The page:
A thin, hollow tube is inserted into a blood vessel that goes to the heart and a contrast dye is injected through a catheter so the doctor can see through x-rays where the arteries are blocked. Angioplasty can help relieve the symptoms of a heart attack, such as chest pain, nausea or shortness of breath by opening the blocked artery quickly and reducing damage to the heart.
A coronary angioplasty is also known as a percutaneous coronary intervention. If your arteries are blocked, your physician may put a coronary stent into the artery to open it up. During this procedure, your doctor will insert a thin tube (stent) into an artery that leads to the heart via a tiny incision in the leg or arm. Once the stent is in the correct location, your doctor will inflate a small balloon in the blocked artery.
Bifurcated coronary stent
A coronary bifurcation lesion occurs near a division in a major coronary artery where a main artery branches into two smaller arteries. Though approximately 20% of percutaneous coronary interventions involve coronary bifurcation lesions, cardiologists find stenting them extremely challenging. Recently, technology has improved and products have been developed to treat bifurcated lesions. The FDA recently approved new bifurcated coronary stents and more are in development to more effectively treat patients who have bifurcated coronary lesions.
Bioresorbable coronary stent
A bioresorbable stent is a coronary stent that can dissolve or be absorbed in the body. Bioresorbable stents are also known as biodegradable or naturally-dissolving stents. The goal of this stent is to support vessel healing during the three months following surgery, and then when it is no longer needed, the body will resorb it.
An atherectomy is a minimally invasive endovascular cardiology procedure used to remove plaque buildup from the artery walls. During the procedure, your cardiologist will insert a thin tube (catheter) into a small incision in the leg and use special tools to remove the plaque. An atherectomy is an alternative to an angioplasty and is typically used to correct peripheral arterial disease.
Coronary bypass surgery
Coronary bypass surgery, also known as coronary artery bypass graft (CABG), is a cardiovascular surgery that is performed to restore blood flow to a blocked coronary artery. During the procedure, your cardiovascular surgeon will replace a damaged portion of a heart artery with a healthy blood vessel from your leg, arm or chest.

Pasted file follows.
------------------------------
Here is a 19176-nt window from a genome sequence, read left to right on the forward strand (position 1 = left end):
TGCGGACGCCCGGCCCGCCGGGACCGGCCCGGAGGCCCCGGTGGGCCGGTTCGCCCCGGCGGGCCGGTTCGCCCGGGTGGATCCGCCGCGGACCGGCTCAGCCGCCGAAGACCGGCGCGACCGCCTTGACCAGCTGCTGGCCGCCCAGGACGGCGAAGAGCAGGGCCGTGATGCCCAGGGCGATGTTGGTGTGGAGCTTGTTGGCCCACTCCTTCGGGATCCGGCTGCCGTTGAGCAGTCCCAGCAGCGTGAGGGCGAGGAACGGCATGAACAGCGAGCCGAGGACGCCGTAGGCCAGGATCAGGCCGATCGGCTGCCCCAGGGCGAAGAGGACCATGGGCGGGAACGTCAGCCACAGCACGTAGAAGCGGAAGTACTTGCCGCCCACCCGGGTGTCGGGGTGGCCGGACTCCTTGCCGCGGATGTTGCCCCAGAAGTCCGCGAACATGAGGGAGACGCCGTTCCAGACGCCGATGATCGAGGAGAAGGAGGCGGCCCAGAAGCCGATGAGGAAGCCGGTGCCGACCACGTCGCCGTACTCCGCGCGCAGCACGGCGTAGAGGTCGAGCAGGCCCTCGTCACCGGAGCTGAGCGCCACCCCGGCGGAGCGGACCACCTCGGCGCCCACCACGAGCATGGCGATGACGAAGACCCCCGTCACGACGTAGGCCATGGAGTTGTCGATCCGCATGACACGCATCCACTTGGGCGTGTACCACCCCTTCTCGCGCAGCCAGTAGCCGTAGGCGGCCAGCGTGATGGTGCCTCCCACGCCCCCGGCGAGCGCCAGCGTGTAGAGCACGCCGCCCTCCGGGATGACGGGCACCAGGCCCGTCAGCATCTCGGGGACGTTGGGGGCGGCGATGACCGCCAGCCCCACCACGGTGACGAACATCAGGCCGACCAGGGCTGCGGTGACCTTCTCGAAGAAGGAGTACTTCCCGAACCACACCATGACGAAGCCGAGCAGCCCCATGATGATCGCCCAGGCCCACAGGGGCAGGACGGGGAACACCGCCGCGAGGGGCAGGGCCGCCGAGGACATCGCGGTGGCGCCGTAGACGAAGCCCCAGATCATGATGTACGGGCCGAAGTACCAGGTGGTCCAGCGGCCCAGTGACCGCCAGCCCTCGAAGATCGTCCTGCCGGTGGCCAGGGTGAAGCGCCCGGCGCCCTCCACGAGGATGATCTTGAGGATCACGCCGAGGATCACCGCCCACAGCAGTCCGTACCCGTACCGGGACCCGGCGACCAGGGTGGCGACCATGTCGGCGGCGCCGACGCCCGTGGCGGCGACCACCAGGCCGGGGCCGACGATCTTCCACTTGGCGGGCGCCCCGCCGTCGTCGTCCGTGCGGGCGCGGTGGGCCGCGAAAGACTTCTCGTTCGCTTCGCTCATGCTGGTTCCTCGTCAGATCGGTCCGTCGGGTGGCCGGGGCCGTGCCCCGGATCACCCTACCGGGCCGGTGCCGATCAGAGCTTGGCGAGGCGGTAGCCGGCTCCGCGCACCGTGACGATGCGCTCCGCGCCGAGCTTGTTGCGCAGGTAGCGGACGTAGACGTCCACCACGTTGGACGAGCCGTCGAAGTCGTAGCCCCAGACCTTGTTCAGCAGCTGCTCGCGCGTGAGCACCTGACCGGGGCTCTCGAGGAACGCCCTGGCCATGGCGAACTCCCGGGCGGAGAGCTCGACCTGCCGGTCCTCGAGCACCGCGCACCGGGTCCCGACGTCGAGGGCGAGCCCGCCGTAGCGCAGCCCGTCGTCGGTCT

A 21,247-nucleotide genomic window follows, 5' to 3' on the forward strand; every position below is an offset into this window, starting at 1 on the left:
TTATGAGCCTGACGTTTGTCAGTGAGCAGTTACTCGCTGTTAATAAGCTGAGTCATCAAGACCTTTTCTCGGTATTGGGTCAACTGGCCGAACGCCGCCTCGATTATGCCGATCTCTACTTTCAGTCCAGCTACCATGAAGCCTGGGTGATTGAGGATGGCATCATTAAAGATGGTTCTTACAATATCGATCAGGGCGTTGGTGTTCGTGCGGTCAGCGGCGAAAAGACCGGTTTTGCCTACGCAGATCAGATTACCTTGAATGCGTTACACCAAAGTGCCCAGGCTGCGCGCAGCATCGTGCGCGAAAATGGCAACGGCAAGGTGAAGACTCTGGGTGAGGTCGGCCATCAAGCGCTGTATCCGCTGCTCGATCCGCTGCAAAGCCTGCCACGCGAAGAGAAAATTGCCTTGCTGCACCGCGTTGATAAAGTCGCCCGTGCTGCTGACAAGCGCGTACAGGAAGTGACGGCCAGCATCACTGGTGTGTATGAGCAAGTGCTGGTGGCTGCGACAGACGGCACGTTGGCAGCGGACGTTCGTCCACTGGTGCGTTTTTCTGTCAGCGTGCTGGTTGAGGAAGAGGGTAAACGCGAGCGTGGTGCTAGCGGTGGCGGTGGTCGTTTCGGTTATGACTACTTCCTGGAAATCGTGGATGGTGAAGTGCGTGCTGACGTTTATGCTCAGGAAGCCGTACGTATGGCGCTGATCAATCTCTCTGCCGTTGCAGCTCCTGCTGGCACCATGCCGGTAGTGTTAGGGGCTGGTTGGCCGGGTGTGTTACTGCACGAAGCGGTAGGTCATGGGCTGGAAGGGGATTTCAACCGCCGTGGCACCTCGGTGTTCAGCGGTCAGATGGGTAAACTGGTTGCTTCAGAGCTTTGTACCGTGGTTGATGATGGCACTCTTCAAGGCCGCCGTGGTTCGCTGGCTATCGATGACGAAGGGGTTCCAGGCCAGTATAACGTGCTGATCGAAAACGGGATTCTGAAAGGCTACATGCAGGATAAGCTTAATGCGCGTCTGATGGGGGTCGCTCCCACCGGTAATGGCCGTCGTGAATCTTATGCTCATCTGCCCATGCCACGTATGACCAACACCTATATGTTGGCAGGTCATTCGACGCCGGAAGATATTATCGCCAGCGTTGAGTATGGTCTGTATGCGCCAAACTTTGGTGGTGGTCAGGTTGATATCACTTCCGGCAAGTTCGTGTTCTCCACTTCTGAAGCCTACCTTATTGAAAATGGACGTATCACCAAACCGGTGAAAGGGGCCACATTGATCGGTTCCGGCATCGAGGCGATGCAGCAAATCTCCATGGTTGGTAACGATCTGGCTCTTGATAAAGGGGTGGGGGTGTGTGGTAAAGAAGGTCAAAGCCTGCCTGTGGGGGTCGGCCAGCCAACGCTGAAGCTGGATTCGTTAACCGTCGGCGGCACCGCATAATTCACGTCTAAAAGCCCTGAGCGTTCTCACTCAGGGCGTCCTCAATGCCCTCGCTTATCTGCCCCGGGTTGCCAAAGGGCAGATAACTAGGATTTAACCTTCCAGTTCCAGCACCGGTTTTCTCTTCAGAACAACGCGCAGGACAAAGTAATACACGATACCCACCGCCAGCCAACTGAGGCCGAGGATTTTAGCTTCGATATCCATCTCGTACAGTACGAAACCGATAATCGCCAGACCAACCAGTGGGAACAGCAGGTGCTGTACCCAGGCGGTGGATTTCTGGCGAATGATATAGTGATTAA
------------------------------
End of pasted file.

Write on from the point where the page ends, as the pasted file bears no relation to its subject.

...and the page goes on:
Heart attack symptoms such as chest pain, back pain and shortness of breath typically improve after coronary bypass surgery.
A CABG is typically indicated if your coronary artery is more than 50 percent blocked and the blockage is caused by arteriosclerosis or atherosclerosis.
Minimally-invasive coronary bypass surgery
Minimally-invasive coronary bypass surgery is a less invasive form of coronary bypass surgery used to open blocked arteries. In a traditional coronary bypass surgery, your heart is stopped and you are put on a heart-lung machine. The heart-lung bypass will keep your body functioning while the surgeon fixes the blocked arteries. In a minimally invasive coronary bypass procedure, the surgeon can perform the surgery while the heart is still beating.
The two types of beating-heart surgery are minimally invasive direct coronary artery bypass and off-pump coronary artery bypass.
- Minimally invasive direct coronary artery bypass procedure — the surgeon will cut small incisions above the diseased vessels and fix the arteries through these small cuts.
- Off-pump coronary artery bypass — your cardiovascular surgeon will make a large incision, but you will not have to be placed on a heart-lung bypass machine.
The main goal of a cardiomyoplasty is to boost the ability of the heart to pump effectively by taking skeletal muscles (from back or abdomen) and wrap them around the failing heart. To make the muscle contract, a pacemaker must be implanted.
The goal of a cardiac rehabilitation program is to improve your cardiovascular health after a heart attack. During cardiac rehabilitation, you will work with your Mercy Health team to learn appropriate exercises for your fitness level and heart healthy living, such as good nutrition and stress management techniques.
The Mercy Health cardiac rehabilitation team includes doctors, nurses, nutritionists, pharmacists and other healthcare professionals who work together to help you get back to your day-to-day activities as soon as possible.